Friday, August 5, 2011

Novices Fly Fish the Flatbrook

The pictures are a little out of order since I cancelled a couple to select others. We began the day's adventure catching snakes on Wildcat Mountain. As I've noted before, my son wants to become a herpatologist. Snakes are fascinating and hard to find, but I can't believe the variety of species Matt's discovered over fairly recent years, beyond my wildest dreams as a boy when I was into this. He counted 14 copperheads yesterday, and caught three of the larger with his professional snake tongs. But the largest of these was much smaller than the mammoth we saw last time. He also caught a hognose snake, his first, and tried to get a watersnake on the Flatbrook. The hognose extremely agile, I had thought hognose slow. It flattened its head like a cobra, puffed up its body, and hissed like a cobra too.

We began fishing the Flatbrook at Shaffer's Bridge upstream. Many trout in one of the long stretches, but of course with the clear water and our novice fly fishing skills we got none to hit besides a three or four-inch brookie, and a few more about the same size in some pocket water. We spotted a couple dozen from about seven to 12 inches. We followed 615 down to Roy Bridge after following Flatbrook Road upstream from Shaffer's and trying another length. The deep pool below Roy looked promising, perhaps for a smallmouth. I had tied on a big, ugly size 4 nymph. And Matt did catch a tiny largemouth on his smaller nymph. That seemed ironic on the Flatbrook. Another pool downstream yielded nothing but the watersnake attempt.

We ended up visiting Buttermilk Falls and looking for more snakes in a fielded area with some flat boards to lift and find nothing but ants under them. We hoped for rat snakes and Matt felt surprised none had taken to the obvious cover where field mice surely abound. Further down we found a beautiful pool, but my big ugly nymph yielded nothing, nor Matt's smaller. I thought a smallmouth at least might hit. We saw nothing in the slightly tannic water, no minnows, smallmouth, panfish, trout, nothing. At Shaffer's Bridge the brook full of baitfish enticed, but finally we wound up at the bridge that leads out towards Route 80 and etc. Dusk fell as Matt reported a single splash rise and a hit.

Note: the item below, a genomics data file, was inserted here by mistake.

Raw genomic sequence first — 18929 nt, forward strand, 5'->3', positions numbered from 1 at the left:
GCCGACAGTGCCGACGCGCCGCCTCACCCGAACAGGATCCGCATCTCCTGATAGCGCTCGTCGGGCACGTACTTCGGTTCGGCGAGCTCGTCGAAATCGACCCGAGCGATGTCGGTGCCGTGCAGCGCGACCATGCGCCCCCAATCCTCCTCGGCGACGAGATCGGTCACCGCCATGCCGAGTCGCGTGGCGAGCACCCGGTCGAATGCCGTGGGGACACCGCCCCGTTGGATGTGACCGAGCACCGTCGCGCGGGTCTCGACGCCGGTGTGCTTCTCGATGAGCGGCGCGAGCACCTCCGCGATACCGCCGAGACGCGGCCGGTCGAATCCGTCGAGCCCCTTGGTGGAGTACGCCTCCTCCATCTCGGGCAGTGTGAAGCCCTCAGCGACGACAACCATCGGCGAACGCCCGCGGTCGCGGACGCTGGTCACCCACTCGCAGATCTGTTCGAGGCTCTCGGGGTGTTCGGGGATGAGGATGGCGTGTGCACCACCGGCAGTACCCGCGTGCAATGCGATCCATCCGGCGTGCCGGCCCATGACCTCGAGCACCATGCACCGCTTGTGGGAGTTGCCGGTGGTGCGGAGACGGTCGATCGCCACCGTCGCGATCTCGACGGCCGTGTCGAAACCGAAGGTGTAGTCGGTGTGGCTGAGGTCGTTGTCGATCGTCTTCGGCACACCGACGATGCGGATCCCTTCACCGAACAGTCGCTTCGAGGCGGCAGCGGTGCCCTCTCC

That's a lobelia, cardinal flower, I photographed. Haven't seen this plant in several years. About 10 years ago some organization in Bernardsville actually grew them along the bank of the pond (protected by fencing) in town near the fire station beside Route 202. Believe it or not, trout holdover in that pond. Another organization stocks them for the kids. We catch them in August, at least we did every year we used to fish there. I once caught a 13-inch rainbow on a five-inch Senko intended for a bass. And the first time I fished the pond, caught a 14-inch rainbow on a 3/8th-ounce spinnerbait.

Very satisfying day. My only regret is that I never thought to suggest that Matt use his fisheye lens on the mountain ranges. In total, 149 miles of driving, and that number sticks out in my mind, because it's the figure of Jim Morrison's reported IQ. The leader of the rock band, the Doors, and poet in his own right, although unfortunately, he never developed his art to the degree he hoped. Ride the snake. 

I didn't expect to walk and wade the Flatbrook for a very long distance. I decided instead to sample pools along most of its length. Once I knew we weren't going to catch any trout in a pool full of them, I started thinking smallmouth anyway. But that photo below of my son in the deep dusk is a good one, and he took a hit as I might have yet expected, if only slightly.

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